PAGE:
August 6, 2012
Domestic violence is an issue that many are concerned about. As defined from domestic violence.org, domestic violence is “behavior used by one person in a relationship to control the other. Partners may be married or not married; heterosexual, gay, or lesbian; living together, separated or dating” (http://www.domesticviolence.org/definition/). Domestic abuse is considered as a criminal act is against the law. It is common for victims of domestic violence to experience other forms of abuse that leads to physical abuse. Some types of domestic abuse are: * name calling * keeping partner’s loved ones or family away * lack of financial support * stalking * physical abuse * sexual abuse * mental intimidation
Many people that fall victim to domestic violence stay in the relationship and continue to live in fear. The victims that do decide to leave most of the time have experienced the abuse multiple times before deciding and to leave and a large percentage of the time the ones that leave eventually return back to the partner that abused them. There is a cycle that has been identified in the relationships that involve domestic abuse described from the website domestic violence.org:
* Any type of abuse occurs (physical/sexual/emotional)
Tension Building * Abuser starts to get angry * Abuse may begin * There is a breakdown of communication * Victim feels the need to keep the abuser calm * Tension becomes too much * Victim feels like they are 'walking on egg shells'
* Abuser may apologize for abuse * Abuser may promise it will never happen again * Abuser may blame the victim for causing the abuse * Abuser may deny abuse took place or say it was not as bad as the victim claims
* Abuser acts like the abuse never happened * Physical abuse may not be taking place * Promises made during 'making-up' may be met * Victim may hope that the abuse is over * Abuser may give gifts to victim
Intimate partners use domestic violence as a tool or method to control their partner. Victims often avoid the signs of domestic violence. Being afraid of your partner is a sign of domestic violence and partners being critical towards their significant other. Placing the blame on the person being abused is also a sign of domestic violence. Many people that experience domestic violence experience their intimate partner being insecure and jealous of family and friends. The partner often denies that there is a problem, and will sometimes deny that the abuse ever occurred.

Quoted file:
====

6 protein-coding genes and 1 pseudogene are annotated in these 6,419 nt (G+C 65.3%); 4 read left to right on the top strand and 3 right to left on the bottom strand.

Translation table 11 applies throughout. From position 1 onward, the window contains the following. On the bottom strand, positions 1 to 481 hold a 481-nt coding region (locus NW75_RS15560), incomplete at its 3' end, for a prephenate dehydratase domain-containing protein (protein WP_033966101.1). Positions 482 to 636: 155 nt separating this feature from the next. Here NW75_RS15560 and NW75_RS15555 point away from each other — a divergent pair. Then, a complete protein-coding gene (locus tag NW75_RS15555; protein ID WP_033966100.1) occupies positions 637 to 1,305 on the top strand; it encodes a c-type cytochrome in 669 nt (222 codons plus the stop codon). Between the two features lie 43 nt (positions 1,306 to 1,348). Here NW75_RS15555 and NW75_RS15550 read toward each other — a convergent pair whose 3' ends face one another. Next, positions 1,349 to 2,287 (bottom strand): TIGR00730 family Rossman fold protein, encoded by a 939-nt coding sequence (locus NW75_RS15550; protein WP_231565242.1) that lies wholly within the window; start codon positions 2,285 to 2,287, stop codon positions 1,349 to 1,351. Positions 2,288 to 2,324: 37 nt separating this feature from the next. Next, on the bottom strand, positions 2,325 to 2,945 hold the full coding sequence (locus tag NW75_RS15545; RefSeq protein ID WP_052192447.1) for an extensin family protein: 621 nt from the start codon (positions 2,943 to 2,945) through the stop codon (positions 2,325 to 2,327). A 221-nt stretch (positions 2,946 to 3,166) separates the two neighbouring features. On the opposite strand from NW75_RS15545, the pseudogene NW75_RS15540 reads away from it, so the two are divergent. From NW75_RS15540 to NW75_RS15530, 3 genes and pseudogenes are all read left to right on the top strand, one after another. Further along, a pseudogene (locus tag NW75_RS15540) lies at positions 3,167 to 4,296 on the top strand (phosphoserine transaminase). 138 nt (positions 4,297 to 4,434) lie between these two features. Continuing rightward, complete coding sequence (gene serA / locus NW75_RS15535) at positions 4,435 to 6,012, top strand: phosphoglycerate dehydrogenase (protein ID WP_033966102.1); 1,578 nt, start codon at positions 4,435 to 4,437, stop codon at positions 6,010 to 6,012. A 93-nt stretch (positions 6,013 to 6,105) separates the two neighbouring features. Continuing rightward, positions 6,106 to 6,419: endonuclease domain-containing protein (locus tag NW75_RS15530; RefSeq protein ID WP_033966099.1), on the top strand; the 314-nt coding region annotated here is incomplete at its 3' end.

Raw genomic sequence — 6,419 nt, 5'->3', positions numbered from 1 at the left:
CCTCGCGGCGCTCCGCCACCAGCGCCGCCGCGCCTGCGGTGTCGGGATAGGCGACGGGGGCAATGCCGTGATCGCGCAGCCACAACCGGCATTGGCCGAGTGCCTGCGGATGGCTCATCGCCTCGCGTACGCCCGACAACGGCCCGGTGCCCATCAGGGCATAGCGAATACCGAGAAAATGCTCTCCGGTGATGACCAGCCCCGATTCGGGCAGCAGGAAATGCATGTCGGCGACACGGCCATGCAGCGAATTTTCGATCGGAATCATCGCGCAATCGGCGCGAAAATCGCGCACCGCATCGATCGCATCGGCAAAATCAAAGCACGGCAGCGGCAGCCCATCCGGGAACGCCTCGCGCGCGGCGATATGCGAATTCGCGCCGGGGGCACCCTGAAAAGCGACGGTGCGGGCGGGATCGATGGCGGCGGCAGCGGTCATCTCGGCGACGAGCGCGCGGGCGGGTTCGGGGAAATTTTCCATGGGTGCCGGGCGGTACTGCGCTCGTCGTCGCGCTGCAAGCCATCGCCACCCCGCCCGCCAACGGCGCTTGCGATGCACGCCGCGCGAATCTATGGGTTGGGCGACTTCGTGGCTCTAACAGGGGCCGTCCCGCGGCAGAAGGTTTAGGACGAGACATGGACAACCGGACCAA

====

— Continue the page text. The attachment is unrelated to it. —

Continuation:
There are many statistics that provide information showing the most common factors of domestic violence in intimate relationships. Studies show that there are many contributing factors to domestic violence but the question is; Are financial crisis in the home, less healthy lifestyle, alcohol and drug abuse, miscommunication in the relationship the most impacting factors that contribute domestic violence? The most common factors of domestic violence seen were financial stress and insecurity. In a few of the studies various criteria were analyzed. Three different studies were analyzed to see if each would bring about the same conclusions and if the conclusions were different from my two common factors. The first study from Individual Behavior Change Through Economic Shocks Exposure: Empirical Evidence from Romania, addressed economic, terrorism, and public health security crisis. These studies provided information that would help determine factors for various crimes such as murder, domestic violence, and suicide. The social consequence of economic crisis was analyzed in this study. The crisis factors for the groups being analyzed were determined by marital status, health, individual behavior,